There are many beautiful stories created in this world—stories of love or peace. The story of Sadako Sasaki is a story of love, peace, and hope. Sadako is the best runner in her class, and her greatest wish is to be the best runner in her entire school and to make the junior high team. She is a very superstitious girl who believes strongly in the power of lucky signs—a spider crawling across the floor, a cloudless sky, and paper cranes.
Sadako lives in post-World War II Hiroshima, Japan, every day experiencing the effects of the atomic bomb dropped on the city. People are mutilated, and many are now suffering through the “atom bomb disease,” also known as Leukemia. Everyone thinks, especially the children, it won’t happen to me. I’m healthy. I’m strong.
Sadako is practicing her most favorite activity in the whole world when the dizziness starts, and never gets better, until one day it is all too much to handle. Sadako is admitted to the Red Cross hospital where she is poked and prodded until it becomes routine. Her friends and family visit her every day.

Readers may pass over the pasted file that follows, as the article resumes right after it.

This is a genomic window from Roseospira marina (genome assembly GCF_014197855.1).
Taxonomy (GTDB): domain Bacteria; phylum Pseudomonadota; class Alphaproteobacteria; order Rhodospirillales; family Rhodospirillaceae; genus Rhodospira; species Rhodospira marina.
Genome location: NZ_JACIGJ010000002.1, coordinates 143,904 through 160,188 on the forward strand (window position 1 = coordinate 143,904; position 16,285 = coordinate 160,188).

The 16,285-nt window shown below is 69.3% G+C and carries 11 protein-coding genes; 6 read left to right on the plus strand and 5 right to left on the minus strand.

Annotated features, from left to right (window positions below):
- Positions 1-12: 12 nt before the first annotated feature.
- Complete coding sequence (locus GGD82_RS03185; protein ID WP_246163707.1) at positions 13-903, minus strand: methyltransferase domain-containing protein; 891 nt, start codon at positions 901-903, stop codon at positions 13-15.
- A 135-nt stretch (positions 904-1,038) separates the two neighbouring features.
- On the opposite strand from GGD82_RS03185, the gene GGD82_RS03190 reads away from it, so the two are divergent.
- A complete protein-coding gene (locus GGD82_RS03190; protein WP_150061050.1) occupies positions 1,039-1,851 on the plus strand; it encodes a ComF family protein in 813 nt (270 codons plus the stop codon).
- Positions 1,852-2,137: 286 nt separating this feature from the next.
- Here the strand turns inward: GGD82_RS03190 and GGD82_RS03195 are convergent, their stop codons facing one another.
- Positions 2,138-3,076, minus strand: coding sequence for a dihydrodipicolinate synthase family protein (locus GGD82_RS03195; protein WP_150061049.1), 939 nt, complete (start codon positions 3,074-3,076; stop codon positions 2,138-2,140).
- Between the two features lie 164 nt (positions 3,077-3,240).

One day, her best friend Chizuko brings her a beautiful treasure—a golden paper crane. She tells Sadako that if she can fold 1,000 paper cranes, she will get better and live to be an old, old woman. So Sadako sets out, and her older brother hangs the hundreds of cranes from the ceiling of her quiet hospital room, always holding onto the hope that she will recover.